Preparedness Projects for the Entire Family

The holidays are over and cold weather has settled in, making it all too easy to relax and ignore doing anything productive. Rather than hibernate your winter away, start the new year off right by spending quality with your family while working on preparedness projects.

We’ve put together a list of 10 preparedness projects your children and grandchildren can participate in. Not only will you have a great time spending time with them, you’ll also benefit your family down the road by being more prepared for a disaster.

Learn to make hardtack – Hardtack is a simple type of cracker thatis inexpensive to make, and when kept dry have an incredibly long shelf life. Hardtack crackers were used in the absence of perishable foods during sea voyages, land migration and other military operations, such as the Civil War. You can find recipes online, however a basic recipe is: mix 5 cups of flour to 1 cup of water that contains ½ tablespoon of salt. Knead dough and roll out to roughly 3/8-inch thickness. Cut into 3-inch squares and pierce each with a fork several times. Bake at 400-degress for 30 minutes or until slightly brown. To make this fun for children, let them add food coloring or edible glitter.

Homemade survival pet food – If you have a family pet, it’s likely you have already stored emergency pet food with your supplies. After all, most dried pet food has a shelf life of 10+ years. Making your own pet food will save you enough money that you’ll wish you’d started years ago. This is an ideal kitchen project for young children, as you don’t need to follow a recipe as closely as you might with other food items. Decide the type of meat you will use based on availability and pricing at your local grocery store, then find a recipe online or experiment with your own dog food recipe based on this guide: 1-part meat/1-part grain/1-part vegetables. You’ll be pleasantly surprised at how easy this project will be. You can freeze the pet food or make it shelf stable by bottling it. Encourage your children to design labels for an added element of fun.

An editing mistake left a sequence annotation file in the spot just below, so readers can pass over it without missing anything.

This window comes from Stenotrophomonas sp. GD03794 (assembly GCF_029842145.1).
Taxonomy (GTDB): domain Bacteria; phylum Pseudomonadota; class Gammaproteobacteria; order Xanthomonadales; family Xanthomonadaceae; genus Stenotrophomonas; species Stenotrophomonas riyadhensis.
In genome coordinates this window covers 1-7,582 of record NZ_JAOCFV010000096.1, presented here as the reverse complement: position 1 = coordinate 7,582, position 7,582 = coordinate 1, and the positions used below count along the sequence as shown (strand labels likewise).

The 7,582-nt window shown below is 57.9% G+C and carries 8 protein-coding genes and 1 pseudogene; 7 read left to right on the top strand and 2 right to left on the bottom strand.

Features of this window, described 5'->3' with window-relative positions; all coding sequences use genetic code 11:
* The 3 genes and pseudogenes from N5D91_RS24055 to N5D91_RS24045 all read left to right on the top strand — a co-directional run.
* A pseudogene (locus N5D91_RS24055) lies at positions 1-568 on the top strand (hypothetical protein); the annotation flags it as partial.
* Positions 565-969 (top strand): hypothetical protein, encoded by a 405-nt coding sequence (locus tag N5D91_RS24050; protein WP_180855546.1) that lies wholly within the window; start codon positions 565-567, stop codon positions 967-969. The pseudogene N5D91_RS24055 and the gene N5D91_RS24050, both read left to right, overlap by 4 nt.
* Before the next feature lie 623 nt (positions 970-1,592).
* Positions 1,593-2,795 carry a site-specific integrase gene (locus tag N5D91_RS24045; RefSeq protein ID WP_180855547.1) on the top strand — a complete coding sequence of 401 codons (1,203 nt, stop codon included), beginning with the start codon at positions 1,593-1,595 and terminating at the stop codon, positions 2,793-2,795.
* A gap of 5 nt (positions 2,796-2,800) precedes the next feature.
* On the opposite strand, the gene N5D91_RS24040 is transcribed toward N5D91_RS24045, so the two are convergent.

Homemade survival energy bars – There are numerous free recipes online. Pick two or three recipes and have a bake-off. Make it even more fun with a taste test at the end. When you’re searching recipes, be sure to look for energy bars that have a longer shelf life and are high calorie.

Cold weather survival gardening – This is a perfect project for those who enjoy summer gardening. Spend time researching the best method for your climate, starting with cold frames, row covers, and cloches. If it’s too late to start a winter garden, spend time as a family mapping out your summer garden. The Old Farmers Almanac website has a garden planner tool that older children will enjoy. Include the whole family by letting them vote on which vegetables to plant this year, adding some that you’ve never planted before. Let younger children color their own garden maps and plant markers to keep them interested in the project.